If any of these versions of ECO were successful, then this would be bad news for proponents of CRAA. For this would show “that unless we have been heading down the wrong track in the debate on the identity of C entirely, there is reason to believe that [CRAA] is false” (Kelp & Simion, 2020a: 134).

After thus presenting ECO, let me start my defence by observing that there is a difference between the rule violations committed by the two liars and by the demon victim on the one hand, and the rule violations committed by the subjects in cases (2)–(8) on the other hand. Regarding the liars and the demon victim, the problem primarily lies with their respective mental states. The liars don’t believe what they assert, and the demon victim’s beliefs are false. In contrast, the subjects’ mental states don’t play a role in cases (2)–(8). Rather, the problem lies with their behaviours. The way they behave signals that they don’t accept the rules in question, that they don’t care about them. In what follows, I will argue that this difference is crucial for evaluating and ultimately dismissing the different versions of ECO.

A Different Engagement Condition

Consider an activity that, like many philosophers take asserting to be, is constituted by a single constitutive rule – the activity of writing a closed-book exam. The rule can be put as follows: ∀a (a may answer the questions given iff a doesn’t use reference material to do so) (Exam Rule).Footnote 13Exam Rule is constitutive of the activity of writing a closed-book exam in so far as this rule (when in force) governs the antecedently existing activity of answering a set of given questions and thereby makes it possible to perform the new activity of writing a closed-book exam. Put differently, without Exam Rule one can answer a set of given questions, but one can’t, in virtue of doing so, write a closed-book exam.Footnote 14 Moreover, in so far as Exam Rule is unique to writing a closed book exam, it makes writing a closed-book exam the activity that it is and thereby differentiates it from other school-related activities with other rules; say, writing an open-book exam, which explicitly allows the use of (some) reference material.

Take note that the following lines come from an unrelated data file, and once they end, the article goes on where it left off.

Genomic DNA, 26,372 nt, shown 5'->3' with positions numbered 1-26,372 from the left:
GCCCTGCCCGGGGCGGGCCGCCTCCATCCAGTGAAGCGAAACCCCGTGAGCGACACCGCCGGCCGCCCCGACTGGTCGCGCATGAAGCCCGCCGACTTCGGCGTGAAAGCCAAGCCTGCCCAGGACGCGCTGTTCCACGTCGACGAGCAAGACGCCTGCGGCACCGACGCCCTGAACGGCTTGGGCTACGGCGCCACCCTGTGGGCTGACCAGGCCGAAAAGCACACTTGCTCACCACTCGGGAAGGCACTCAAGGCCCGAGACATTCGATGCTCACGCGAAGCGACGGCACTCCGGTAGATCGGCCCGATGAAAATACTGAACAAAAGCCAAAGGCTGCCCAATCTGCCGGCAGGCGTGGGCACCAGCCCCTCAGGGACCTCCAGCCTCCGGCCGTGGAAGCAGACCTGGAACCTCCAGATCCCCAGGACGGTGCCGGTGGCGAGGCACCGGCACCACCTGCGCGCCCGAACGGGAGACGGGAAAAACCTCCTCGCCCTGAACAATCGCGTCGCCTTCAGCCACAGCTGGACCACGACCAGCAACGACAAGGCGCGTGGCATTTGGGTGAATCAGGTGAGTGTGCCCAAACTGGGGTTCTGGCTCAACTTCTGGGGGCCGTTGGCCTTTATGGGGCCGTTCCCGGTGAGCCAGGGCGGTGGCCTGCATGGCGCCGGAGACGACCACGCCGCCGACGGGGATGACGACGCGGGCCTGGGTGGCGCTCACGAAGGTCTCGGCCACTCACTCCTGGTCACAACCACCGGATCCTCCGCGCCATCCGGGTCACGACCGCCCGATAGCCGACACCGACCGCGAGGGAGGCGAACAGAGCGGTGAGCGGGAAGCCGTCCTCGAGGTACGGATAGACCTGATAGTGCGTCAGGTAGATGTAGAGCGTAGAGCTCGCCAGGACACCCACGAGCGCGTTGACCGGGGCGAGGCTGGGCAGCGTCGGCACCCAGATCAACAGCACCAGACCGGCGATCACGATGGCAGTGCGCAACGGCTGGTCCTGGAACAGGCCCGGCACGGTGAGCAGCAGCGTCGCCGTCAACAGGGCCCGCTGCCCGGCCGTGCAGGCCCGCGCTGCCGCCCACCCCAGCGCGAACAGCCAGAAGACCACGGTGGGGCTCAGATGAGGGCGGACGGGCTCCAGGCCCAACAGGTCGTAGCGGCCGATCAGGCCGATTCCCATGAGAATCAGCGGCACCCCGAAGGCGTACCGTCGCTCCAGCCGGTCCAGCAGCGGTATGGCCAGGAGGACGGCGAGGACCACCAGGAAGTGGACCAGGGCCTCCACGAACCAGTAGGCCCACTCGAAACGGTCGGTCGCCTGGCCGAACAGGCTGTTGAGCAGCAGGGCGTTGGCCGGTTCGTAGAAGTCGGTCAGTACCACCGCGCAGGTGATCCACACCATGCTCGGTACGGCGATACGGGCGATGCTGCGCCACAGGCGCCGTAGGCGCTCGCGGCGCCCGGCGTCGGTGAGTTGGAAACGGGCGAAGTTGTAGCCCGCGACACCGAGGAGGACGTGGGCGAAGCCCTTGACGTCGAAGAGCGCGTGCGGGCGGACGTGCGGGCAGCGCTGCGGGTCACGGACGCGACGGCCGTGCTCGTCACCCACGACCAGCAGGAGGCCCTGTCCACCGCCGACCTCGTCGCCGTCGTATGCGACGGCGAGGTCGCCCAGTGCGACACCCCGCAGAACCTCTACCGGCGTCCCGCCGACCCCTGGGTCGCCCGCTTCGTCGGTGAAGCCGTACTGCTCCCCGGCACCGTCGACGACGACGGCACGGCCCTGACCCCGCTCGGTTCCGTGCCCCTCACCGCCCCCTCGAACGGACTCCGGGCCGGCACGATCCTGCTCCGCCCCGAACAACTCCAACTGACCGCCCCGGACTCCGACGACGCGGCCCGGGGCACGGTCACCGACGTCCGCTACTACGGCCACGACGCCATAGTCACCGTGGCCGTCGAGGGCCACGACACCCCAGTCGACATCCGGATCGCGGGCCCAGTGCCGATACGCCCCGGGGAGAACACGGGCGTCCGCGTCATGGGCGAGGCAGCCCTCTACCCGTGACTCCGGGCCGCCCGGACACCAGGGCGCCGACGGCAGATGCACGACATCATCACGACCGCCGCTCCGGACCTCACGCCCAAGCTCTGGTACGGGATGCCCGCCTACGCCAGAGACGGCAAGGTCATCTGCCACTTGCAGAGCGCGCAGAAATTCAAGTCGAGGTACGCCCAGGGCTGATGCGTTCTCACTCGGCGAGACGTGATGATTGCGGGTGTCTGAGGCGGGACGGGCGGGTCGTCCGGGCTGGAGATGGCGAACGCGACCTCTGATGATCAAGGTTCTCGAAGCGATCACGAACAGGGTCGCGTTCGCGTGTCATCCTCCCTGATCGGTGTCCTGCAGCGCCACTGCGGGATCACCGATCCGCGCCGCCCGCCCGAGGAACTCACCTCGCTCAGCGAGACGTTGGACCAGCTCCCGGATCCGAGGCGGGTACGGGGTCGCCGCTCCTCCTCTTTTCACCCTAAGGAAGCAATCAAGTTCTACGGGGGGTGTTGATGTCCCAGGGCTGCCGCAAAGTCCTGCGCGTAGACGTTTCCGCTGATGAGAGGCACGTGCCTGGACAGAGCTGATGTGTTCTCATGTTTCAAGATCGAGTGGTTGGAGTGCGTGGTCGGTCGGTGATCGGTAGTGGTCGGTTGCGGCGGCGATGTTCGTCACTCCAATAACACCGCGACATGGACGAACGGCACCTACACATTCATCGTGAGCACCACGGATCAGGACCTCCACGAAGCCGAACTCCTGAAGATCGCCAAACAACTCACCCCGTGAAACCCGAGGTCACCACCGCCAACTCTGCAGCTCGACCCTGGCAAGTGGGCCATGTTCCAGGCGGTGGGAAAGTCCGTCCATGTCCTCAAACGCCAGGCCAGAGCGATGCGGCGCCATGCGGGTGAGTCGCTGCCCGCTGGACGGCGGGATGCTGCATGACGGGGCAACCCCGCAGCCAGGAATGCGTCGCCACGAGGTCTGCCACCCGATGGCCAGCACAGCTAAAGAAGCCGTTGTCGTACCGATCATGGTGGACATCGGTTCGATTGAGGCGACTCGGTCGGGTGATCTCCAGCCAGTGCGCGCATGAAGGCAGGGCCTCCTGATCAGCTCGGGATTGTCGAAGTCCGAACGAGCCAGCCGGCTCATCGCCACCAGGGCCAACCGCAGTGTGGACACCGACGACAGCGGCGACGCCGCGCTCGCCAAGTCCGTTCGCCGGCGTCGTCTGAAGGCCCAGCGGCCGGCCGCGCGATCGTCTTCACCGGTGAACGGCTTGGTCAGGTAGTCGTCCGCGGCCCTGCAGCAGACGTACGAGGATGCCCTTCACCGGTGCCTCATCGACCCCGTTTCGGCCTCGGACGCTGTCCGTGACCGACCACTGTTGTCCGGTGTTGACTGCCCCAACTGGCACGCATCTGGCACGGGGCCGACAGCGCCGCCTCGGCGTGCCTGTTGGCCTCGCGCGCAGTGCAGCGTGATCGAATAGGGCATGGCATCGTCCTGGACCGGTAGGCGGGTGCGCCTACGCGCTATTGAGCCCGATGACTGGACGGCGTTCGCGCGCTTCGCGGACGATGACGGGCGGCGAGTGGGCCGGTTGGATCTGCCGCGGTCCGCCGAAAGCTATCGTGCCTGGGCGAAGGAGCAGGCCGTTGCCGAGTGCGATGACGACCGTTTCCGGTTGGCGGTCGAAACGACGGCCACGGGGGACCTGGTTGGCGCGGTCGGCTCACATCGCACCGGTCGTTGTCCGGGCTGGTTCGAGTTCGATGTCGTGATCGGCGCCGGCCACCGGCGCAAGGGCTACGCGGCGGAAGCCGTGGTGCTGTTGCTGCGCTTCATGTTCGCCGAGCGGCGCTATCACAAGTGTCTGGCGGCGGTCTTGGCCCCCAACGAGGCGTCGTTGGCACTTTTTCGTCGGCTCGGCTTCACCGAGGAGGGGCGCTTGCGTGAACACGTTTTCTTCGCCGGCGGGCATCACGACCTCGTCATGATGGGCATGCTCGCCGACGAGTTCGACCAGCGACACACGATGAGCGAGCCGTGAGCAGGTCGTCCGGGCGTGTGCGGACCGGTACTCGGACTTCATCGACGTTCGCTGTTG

Now imagine the following scenario:

  1. (9)

    Anna and Sarah are class mates who are both present for a scheduled closed-book math exam. Prior to the exam, Anna has cleverly hidden all kinds of cheat sheets in her vicinity, on which she now relies for every single exam question. Although her teacher and her class mates suspect her of using cheat sheets, she isn’t caught. Sarah, in contrast, hasn’t prepared any cheat sheets. However, out of her disdain for math, she doesn’t even look at the exam questions. Instead, just as she told her class mates she would, she turns over the question sheet and draws an unflattering caricature of Rudy Giuliani on the back.

Both Anna and Sarah violate Exam Rule in a way that is clearly intentional, sufficiently marked,Footnote 15 and extremely systematic. Anna uses reference material (her cheat sheets) for every question. And her teacher as well as her class mates suspect her of doing so. Moreover, Sarah doesn’t answer any of the exam questions, drawing a caricature instead. And, before the exam, she told her class mates that she would do so. Thus, they both violate MEC, JEC, and KSEC. That being said, intuitively, Anna nevertheless engages in the activity of writing a closed-book math exam. In contrast, intuitively, Sarah doesn’t engage in the activity of writing a closed-book math exam.Footnote 16

MEC, JEC, and KSEC, however, don’t capture this difference in intuition. They all predict that both Anna and Sarah, in virtue of their rule violations, don’t engage in the activity of writing a closed-book exam. Hence, case (9) provides a counterexample against MEC,Footnote 17 JEC, and KSEC. But I believe that it also points to a way of moving forward.